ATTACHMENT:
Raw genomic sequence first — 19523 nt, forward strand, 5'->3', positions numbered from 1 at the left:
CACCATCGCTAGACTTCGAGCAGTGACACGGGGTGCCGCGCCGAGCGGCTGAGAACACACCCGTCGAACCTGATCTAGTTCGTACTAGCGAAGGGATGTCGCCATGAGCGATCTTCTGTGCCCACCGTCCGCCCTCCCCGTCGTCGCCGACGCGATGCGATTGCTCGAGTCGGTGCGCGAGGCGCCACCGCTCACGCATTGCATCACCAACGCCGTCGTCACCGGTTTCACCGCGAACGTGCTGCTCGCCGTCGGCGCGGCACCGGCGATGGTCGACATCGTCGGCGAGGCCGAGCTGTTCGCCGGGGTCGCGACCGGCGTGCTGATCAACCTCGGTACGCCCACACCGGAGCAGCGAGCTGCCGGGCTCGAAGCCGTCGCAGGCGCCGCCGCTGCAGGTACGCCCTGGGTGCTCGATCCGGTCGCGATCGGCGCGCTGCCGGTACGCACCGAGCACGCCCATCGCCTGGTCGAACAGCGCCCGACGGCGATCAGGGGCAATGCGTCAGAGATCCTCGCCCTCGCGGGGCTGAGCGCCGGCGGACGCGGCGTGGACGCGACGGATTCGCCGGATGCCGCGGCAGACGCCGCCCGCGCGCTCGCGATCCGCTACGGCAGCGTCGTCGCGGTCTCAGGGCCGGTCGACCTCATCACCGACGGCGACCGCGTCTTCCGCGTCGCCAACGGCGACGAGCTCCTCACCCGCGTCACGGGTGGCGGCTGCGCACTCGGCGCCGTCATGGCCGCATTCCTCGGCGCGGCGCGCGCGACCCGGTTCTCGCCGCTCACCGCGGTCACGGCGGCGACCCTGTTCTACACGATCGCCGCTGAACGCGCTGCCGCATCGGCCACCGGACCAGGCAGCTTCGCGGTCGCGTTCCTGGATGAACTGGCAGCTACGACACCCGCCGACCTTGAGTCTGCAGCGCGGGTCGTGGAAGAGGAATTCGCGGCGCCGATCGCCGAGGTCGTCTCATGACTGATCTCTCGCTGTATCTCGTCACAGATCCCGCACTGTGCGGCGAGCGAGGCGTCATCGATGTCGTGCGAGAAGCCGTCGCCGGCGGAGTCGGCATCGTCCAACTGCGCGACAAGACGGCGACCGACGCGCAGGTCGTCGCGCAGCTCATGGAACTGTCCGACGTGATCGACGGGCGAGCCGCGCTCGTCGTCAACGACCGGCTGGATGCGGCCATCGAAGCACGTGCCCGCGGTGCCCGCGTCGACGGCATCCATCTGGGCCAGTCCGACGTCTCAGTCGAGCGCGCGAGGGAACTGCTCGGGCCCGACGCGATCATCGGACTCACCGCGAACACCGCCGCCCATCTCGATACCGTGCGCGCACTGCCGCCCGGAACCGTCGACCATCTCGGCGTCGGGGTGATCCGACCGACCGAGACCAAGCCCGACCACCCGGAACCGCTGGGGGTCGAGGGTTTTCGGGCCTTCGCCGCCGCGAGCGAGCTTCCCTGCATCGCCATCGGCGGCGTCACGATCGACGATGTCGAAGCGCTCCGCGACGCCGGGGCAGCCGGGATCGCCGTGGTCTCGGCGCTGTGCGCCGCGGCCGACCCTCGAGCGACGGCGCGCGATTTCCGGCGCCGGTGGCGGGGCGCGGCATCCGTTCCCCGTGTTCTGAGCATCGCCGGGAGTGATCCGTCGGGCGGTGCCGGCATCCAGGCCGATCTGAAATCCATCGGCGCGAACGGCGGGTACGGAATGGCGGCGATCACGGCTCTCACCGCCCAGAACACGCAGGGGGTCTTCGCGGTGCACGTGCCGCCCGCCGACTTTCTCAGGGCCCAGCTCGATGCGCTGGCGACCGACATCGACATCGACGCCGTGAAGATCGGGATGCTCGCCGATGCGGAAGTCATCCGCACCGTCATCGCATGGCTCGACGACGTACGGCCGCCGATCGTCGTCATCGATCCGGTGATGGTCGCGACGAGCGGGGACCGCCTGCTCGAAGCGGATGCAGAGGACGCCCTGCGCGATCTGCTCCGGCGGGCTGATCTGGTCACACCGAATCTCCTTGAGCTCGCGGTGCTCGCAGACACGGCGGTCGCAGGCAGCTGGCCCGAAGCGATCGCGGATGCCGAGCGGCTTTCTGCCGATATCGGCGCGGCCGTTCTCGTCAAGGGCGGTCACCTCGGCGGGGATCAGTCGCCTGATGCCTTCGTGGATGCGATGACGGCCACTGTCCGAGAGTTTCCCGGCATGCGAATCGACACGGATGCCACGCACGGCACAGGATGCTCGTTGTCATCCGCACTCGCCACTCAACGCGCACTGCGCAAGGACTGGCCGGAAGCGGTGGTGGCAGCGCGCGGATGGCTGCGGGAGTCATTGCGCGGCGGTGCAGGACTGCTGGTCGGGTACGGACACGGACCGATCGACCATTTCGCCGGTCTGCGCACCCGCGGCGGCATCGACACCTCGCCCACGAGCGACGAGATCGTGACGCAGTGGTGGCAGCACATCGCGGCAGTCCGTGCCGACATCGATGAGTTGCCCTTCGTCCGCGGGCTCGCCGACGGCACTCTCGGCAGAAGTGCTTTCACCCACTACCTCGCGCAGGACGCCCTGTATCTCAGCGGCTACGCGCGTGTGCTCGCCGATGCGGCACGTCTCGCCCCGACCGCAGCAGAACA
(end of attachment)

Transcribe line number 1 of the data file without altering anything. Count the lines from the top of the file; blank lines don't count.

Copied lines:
Raw genomic sequence first — 19523 nt, forward strand, 5'->3', positions numbered from 1 at the left: